Your heads shall be placed on stakes outside of the movie theater for all to know your crimes.

Oh, and I need a doughnut... badly

Film Threat reviews Ceasar and Otto's Summer Camp Massacre.
David Wellington, of the brilliant "Monster Island" zombie series, writes under the name of David Chandler for his fantasy novels.
My cousin Jaime-Jin Lewis is the Executive Director of Border Crossers. And you should give them money.

Tuesday, July 26, 2011

Spencer Davis

The Spencer Davis Group are really quite something. I'd never really known anything about them other than their couplea hits. 
I was always a big fan of The Animals version of House of the Rising Sun, and you know, Nina Simone does a pretty good version herself. ;-) But I gotta give it up to the live version on Live at Blues Garage. Contrary to what you might imagine from the cover art, it was recorded in 2005. The sound of the song is very like the sound coming straight off the mixing board. Because you'll tend to mix drums a bit lower in a live environment (drums usually being plenty loud all by themselves) the mix might sound a tad old fashioned coming straight off the board (because records used to be mixed with quieter drums than they are now).*
As it turns out, Spencer Davis can play guitar. 
*And yes, there are tricks you can use to get a direct mix off the board to sound like you want it to rather than "off the board" but they involve auxiliary sends. 

Ooh! Look!

Our own Rebecca Kush in a Gerber commercial:

Frauds (I mean "Producers")

I'll admit, I kinda feel sorry for Bret Saxon. Well, maybe not really. Via William Martell, the life of an independent producer:
Saxon traveled by private jet, had a Mercedes and a Ferrari, and lived in a 10,900-square-foot Pacific Palisades estate with a movie theater, tennis court and swimming pool, according to interviews and court records.
Me? I travel by PATH, and I borrow my stepmom's Civic. I live in a jr 1-bedroom in Jersey City and have a really nice shower. I mean, according to interviews and court records.
Cash has flooded into movies from international tax deals, government subsidies, foreign banks, hedge funds and wealthy individuals.
Yes and yes. This. More please.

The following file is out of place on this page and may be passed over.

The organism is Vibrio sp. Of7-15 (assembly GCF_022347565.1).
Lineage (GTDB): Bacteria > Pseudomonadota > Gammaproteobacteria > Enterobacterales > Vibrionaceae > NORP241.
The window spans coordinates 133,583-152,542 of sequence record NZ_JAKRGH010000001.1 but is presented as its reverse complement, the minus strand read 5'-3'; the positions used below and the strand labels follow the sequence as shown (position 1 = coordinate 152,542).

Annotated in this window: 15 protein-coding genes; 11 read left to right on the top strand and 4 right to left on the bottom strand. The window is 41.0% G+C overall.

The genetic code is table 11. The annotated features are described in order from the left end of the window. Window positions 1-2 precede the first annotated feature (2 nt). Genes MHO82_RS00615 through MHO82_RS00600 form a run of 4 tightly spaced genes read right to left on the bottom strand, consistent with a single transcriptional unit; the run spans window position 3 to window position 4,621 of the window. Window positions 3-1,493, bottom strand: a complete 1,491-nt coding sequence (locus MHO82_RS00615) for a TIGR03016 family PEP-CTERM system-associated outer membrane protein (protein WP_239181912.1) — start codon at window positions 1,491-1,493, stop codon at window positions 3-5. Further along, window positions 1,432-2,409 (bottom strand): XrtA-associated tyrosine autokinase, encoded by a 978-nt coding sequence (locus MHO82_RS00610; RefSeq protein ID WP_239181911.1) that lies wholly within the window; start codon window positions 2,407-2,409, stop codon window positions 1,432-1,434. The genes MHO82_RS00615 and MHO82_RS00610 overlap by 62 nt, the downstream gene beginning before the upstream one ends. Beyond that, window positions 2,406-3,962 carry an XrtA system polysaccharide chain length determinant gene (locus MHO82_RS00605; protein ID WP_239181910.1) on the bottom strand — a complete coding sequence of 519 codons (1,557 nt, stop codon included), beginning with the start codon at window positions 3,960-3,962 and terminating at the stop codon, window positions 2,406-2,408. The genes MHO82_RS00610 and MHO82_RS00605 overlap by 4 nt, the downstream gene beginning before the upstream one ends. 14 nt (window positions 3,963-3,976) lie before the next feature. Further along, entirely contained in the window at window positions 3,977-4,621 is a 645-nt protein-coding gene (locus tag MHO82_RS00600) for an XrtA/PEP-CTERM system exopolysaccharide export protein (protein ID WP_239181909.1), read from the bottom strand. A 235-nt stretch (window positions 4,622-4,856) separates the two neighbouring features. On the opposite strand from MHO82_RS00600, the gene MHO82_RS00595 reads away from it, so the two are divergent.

Some of those suing Saxon say that even as his explanations for where investors' money had gone became increasingly implausible, they nevertheless gave him more.
Tell me how to get this skill. All the movies I've made in the last 10 years have made their money back (with the exception of Solar Vengeance which only maybe just made its money back but now that I think about it more that's the only picture which had proper "investors" so maybe I better shut up now.) The short answer is that you should send me your money right now.
But wait a minute. Here's a weird sentence from the article:
A trio of investors — fledgling producers Kirkwood Drew, Jordan Udko and Ayman Kandeel — claim in their lawsuit that they gave Saxon $2.73 million in May 2006 to make "The Grand" and contend their contract promised a "guaranteed minimum" return of $2.97 million.
Uh. Really? A "guaranteed minimum"? That, to my non-law-degree'd ear, sound suspiciously like a loan rather than an investment. Now, this could be simply shoddy journalism from the LA Times. Or, we could be looking at a whole buncha fraud. And not just from the producer.
Doug Ames, who helped raise money for Saxon's productions, said he heard Saxon tell potential investors that he already had all the cash he needed. "His pitch was, 'I don't need your money. I could do it without you, but I am giving you an opportunity to make some money,'" said Ames, 49, who later fell out with Saxon.
As far as I know, that's the way to do it. Doesn't Bruce Campbell say that's how they raised money in If Chins Could Kill?
But really this sound to me like more of a morality tale of whom you should accept money from. This, then:
In Tennessee, Saxon met Dennis Sonnenschein, a 67-year-old equine enthusiast and former massage parlor owner who once had been jailed for failing to pay taxes. He had dreamed of making a movie about Paso Fino horses — a breed distinguished by its stamina and smooth gait — and had co-written a screenplay about them.
Lesson learned? Try to not do business with felons. Or, if you do, try to make sure it's just drug-dealers and murderers you work with. You know -- people who won't screw you.
I think that "Unlucky Producer or Hollywood Fraud?" is a false dichotomy. The word here shouldn't be "or". "And" -- "and" is the word you want there.
All producing is is lying. You lie to everyone. You tell them there's going to be a movie. Hell, you tell them there already is a movie. And let me make this clear: you absolutely have to lie. You have to say "We're shooting on September 3rd" or whatever and just keep saying it. Why? Because otherwise the movie just won't happen.

Monday, July 25, 2011

Whip It Good

Do you know what's a beautiful animal? The longhaired whippet*. A dude on the subway had one today. It's too big a dog to put in a carrier and he just had the dog out walking, which I believe is illegal. But the dog was very chill.

I can't find a picture of a whippet online that looks like the dog I saw at all. It was mostly black (I think he/she had a diamond white spot on the ruff) and, of course, had long hair. Also: Williamsburg thin. You know, like a whippet: heroin chic.

*Insert joke about racing dogs that like classical music.

Bad Southern Accents

The Economist on bad Southern accents. Specifically they pick on True Blood which, let's face it, is a pretty easy target.
Accents are weird. One strange thing about them is that when one is very emotional one's "original accent" tends to come out -- even if that's an accent one has worked to avoid.